Wednesday, February 9, 2011

Causation or Correlation

In the past thirty years or so, there have been more than two dozen research papers published in American medical journals "linking" guns with a) homicide, b) suicide, or c) injuries. But as even the New York Times recently admitted (amazingly enough!) there has never been any finding of a direct cause-and-effect relationship between gun ownership and elevated risk of homicide, suicide or injury. These medical studies led one critic (was it Dave Kopel?) to ask, "On what basis do the researchers recommend not keeping a gun in the house when they have not documented any increase in mortality or morbidity as a direct result of having done so?"

One of my favorite comparisons is to a (hypothetical) study to determine the causes of obesity. The researchers recruited a thousand voluteers who were overweight to participate in the study. One of the things that the researchers did was to look into the eating habits of the volunteers, and when they did, they found that many of them consumed large amounts of diet soda. Their conclusion? "Consumption of diet soda is a risk factor for obesity."

It's a "reductio ad absurdum" joke, of course. No one, especially a team of Ph.D.'s, would be stupid enough to fall for that.

Oh, really?

New research that links diet soda consumption with an increased risk of heart attack and stroke has doctors urging caution about the controversial and preliminary results.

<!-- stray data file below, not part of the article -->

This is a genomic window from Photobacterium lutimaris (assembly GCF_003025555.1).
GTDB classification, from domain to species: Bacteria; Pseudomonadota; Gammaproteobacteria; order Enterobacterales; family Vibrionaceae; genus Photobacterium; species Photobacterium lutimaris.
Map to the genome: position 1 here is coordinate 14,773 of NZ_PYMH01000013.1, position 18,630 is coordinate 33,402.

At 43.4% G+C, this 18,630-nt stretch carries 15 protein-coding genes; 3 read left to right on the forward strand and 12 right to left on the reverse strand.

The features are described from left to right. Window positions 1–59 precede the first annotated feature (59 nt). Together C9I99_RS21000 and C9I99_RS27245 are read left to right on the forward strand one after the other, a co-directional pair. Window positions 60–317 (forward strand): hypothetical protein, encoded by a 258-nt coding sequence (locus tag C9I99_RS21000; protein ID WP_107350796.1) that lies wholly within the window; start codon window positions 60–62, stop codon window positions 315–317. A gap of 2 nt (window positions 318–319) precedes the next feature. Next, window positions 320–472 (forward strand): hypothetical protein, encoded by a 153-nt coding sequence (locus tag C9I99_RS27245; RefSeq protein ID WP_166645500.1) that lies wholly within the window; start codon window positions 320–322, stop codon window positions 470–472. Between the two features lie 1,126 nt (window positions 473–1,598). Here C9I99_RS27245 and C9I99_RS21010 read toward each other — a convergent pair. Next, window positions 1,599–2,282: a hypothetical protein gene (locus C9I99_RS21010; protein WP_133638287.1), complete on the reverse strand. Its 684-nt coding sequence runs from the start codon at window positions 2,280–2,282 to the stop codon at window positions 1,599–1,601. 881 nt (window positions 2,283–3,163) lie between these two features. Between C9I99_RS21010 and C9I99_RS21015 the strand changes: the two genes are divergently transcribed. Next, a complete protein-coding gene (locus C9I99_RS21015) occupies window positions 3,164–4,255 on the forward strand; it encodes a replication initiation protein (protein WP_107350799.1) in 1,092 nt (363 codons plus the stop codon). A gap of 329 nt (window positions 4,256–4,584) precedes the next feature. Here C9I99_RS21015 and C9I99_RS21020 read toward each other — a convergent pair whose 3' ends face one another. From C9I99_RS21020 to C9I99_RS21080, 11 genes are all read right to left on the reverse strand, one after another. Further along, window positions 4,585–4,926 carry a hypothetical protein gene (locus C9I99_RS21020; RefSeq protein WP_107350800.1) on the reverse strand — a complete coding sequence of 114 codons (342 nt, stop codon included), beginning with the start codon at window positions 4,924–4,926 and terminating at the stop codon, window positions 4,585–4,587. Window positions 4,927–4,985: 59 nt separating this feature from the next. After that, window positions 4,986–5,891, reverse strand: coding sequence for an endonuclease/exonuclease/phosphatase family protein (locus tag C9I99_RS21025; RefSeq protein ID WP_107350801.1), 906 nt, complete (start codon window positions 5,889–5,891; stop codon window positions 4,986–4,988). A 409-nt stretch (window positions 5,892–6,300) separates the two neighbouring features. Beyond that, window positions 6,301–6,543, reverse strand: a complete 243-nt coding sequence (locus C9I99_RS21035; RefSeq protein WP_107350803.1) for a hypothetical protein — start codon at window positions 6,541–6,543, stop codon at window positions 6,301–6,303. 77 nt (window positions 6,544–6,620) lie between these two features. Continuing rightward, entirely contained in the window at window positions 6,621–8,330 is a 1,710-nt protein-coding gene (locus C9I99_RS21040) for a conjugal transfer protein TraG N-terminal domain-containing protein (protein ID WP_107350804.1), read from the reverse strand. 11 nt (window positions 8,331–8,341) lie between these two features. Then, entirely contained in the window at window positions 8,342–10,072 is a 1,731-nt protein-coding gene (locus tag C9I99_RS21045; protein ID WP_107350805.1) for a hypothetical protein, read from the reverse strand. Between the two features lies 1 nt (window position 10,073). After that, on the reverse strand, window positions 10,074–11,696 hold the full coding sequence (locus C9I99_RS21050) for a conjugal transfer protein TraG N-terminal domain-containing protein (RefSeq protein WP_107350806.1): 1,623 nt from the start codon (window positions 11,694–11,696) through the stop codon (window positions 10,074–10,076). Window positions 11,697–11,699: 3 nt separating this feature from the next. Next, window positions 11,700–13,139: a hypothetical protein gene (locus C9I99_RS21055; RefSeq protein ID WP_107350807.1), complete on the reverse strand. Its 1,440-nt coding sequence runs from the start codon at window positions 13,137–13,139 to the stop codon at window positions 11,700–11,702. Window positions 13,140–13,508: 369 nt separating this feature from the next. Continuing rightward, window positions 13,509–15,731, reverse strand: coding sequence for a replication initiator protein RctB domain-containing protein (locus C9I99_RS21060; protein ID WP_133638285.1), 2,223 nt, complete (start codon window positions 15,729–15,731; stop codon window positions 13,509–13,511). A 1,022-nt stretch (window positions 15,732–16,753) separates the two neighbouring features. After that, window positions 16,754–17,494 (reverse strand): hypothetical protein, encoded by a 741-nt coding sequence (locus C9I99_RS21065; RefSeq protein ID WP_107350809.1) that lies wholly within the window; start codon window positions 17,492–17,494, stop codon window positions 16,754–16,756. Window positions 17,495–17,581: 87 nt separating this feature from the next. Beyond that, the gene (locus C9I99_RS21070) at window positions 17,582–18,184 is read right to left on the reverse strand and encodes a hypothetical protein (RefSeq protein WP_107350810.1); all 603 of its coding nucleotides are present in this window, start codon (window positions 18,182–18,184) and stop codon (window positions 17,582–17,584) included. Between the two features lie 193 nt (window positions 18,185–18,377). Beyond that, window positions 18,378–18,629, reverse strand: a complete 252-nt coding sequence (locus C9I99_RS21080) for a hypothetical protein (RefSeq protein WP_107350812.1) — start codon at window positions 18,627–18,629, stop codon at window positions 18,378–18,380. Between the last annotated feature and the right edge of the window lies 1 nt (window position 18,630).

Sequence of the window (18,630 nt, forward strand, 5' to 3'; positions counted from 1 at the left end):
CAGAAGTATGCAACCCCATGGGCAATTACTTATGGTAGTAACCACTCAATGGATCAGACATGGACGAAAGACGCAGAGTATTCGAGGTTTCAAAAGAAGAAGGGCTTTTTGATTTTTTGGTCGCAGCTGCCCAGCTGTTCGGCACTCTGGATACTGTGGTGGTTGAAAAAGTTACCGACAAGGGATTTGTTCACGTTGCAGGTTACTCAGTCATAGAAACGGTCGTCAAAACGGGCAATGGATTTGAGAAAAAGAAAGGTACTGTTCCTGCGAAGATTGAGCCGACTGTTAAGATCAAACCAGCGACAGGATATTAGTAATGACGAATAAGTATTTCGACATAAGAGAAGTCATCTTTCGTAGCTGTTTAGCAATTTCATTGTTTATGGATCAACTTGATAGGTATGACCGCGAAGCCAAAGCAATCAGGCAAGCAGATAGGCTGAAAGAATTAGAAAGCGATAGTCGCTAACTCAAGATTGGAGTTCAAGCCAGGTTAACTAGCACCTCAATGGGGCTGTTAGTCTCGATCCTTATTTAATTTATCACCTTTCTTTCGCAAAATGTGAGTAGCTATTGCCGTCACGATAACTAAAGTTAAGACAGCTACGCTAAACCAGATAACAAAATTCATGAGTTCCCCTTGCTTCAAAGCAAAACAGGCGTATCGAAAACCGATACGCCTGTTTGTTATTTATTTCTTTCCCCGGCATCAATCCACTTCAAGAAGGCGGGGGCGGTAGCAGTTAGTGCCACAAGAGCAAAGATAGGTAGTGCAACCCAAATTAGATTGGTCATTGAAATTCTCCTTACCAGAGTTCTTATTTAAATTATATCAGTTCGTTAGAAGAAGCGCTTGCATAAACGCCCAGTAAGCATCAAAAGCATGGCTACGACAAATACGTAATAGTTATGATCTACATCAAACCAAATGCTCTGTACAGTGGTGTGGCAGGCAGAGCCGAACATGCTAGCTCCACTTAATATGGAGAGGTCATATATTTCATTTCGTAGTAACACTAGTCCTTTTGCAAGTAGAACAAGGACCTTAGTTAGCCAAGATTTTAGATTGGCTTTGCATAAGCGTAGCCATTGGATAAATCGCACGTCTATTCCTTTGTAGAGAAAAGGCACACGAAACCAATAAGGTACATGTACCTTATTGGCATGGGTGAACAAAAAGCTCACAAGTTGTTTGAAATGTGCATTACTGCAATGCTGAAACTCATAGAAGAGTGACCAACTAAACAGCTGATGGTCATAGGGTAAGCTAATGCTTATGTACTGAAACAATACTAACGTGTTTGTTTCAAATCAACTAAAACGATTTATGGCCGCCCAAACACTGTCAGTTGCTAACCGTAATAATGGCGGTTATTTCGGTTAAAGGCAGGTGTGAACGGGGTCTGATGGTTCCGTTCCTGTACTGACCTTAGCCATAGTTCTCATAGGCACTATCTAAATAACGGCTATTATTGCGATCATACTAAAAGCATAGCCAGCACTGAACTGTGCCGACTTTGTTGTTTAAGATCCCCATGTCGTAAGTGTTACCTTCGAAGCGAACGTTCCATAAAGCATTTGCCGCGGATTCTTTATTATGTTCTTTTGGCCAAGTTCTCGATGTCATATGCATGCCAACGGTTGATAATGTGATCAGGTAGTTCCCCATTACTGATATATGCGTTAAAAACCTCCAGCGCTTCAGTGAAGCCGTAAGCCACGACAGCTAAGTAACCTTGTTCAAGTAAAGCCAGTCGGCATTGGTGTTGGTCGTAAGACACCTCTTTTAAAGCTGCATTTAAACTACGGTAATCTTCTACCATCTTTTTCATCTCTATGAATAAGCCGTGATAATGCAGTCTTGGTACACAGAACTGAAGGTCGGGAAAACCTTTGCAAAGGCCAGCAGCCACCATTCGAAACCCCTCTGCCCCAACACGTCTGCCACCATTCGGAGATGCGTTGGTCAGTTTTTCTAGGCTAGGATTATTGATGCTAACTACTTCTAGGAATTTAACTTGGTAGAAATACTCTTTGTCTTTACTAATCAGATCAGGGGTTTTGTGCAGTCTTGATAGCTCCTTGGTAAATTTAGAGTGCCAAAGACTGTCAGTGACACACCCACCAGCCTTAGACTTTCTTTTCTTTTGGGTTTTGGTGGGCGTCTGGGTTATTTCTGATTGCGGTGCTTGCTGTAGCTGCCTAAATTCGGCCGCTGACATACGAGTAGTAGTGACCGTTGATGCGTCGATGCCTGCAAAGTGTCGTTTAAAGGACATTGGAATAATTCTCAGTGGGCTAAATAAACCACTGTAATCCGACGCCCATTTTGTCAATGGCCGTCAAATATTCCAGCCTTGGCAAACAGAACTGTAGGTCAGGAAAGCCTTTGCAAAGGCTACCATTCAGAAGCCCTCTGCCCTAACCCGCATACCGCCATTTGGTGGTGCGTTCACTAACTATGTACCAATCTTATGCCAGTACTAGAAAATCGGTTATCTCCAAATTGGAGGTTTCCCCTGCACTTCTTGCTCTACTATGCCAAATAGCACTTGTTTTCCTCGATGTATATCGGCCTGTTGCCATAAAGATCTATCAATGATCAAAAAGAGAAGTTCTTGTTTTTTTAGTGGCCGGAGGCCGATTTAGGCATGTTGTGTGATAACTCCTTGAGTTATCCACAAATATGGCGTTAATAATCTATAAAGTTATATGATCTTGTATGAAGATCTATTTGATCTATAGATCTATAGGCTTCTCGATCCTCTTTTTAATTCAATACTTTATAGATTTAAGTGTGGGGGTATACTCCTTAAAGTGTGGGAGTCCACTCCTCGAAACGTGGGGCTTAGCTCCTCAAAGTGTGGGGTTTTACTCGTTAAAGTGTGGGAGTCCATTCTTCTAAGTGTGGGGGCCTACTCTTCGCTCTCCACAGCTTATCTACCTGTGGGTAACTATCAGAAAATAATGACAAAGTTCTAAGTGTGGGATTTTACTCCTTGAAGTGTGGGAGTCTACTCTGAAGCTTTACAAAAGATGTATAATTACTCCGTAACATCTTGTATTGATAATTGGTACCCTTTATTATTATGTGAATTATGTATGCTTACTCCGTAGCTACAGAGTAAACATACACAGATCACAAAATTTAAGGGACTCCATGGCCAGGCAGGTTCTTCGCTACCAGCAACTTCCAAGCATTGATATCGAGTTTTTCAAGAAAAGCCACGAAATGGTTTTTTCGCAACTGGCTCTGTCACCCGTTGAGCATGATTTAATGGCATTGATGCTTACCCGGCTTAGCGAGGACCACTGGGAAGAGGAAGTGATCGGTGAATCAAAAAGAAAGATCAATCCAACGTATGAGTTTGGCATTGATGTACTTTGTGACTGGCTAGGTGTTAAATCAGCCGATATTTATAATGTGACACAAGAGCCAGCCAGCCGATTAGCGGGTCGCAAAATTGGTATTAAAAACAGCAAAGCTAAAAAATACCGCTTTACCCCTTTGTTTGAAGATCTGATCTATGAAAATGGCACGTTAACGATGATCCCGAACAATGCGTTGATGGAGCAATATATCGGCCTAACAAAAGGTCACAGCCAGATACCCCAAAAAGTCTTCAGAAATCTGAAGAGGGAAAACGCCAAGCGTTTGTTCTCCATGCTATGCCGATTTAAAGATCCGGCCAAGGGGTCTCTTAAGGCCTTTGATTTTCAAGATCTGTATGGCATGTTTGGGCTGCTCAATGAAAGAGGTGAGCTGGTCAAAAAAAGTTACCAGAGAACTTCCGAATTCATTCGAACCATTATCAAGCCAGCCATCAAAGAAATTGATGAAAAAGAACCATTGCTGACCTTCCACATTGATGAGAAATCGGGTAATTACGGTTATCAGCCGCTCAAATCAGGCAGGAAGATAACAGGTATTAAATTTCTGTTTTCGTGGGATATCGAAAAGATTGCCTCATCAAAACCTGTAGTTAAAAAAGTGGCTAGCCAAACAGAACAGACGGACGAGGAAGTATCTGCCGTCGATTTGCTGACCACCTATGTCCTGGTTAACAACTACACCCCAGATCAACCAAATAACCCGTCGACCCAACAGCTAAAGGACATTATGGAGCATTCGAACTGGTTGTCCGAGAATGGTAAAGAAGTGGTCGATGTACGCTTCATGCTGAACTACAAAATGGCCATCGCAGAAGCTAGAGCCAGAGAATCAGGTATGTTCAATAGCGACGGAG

According to a study of more than 2,500 people presented today as a poster at the American Stroke Association International Stroke Conference in Los Angeles, people who drank diet soda daily had a 61 percent increased risk of cardiovascular events compared to those who drank no soda, even when accounting for smoking, physical activity, alcohol consumption and calories consumed per day.

"This study suggests that diet soda is not an optimal substitute for sugar-sweetened beverages, and may be associated with a greater risk of stroke," Hannah Gardener of the University of Miami and her colleagues reported at the conference.

ABC News


Josh Kruschke said...

There are no standards of proof in non-engineering fields. This really sad. Question, why did a peer not ask, "how so; and if so, how do we prove it?" This is why peer review doesn't work. The stander should be like in engineering. You test to destruction or failure. Papers should be put up for ridicule.
In the peer review process everyone knows there going through it so they're nice so others will be nice to them or if doesn't match what the majority thinks it's not published out of hand.

Just my thoughts,

Josh Kruschke said...

Sorry, my standard of writing was poor. I see I left some words out of that last paragraph.

My apologizes,